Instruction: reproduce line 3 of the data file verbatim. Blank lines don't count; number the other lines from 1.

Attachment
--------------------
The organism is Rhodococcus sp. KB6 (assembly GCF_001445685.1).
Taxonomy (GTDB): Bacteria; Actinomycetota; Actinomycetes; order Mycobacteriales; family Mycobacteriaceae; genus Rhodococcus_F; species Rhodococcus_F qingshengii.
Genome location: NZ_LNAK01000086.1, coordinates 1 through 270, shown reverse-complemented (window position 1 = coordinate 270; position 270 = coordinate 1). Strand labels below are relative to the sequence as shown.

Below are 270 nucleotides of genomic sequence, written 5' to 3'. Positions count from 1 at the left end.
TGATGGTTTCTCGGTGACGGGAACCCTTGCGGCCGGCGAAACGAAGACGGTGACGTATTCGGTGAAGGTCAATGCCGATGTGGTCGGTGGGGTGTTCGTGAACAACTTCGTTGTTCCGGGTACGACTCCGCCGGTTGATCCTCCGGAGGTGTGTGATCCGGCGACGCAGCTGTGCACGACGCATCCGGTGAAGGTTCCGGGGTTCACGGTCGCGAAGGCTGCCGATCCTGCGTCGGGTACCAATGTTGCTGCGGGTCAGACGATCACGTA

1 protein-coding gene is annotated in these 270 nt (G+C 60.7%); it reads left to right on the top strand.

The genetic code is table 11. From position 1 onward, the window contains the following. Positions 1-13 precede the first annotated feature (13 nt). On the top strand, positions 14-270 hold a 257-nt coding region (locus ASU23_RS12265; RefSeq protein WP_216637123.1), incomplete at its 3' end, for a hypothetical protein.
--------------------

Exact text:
Genome location: NZ_LNAK01000086.1, coordinates 1 through 270, shown reverse-complemented (window position 1 = coordinate 270; position 270 = coordinate 1). Strand labels below are relative to the sequence as shown.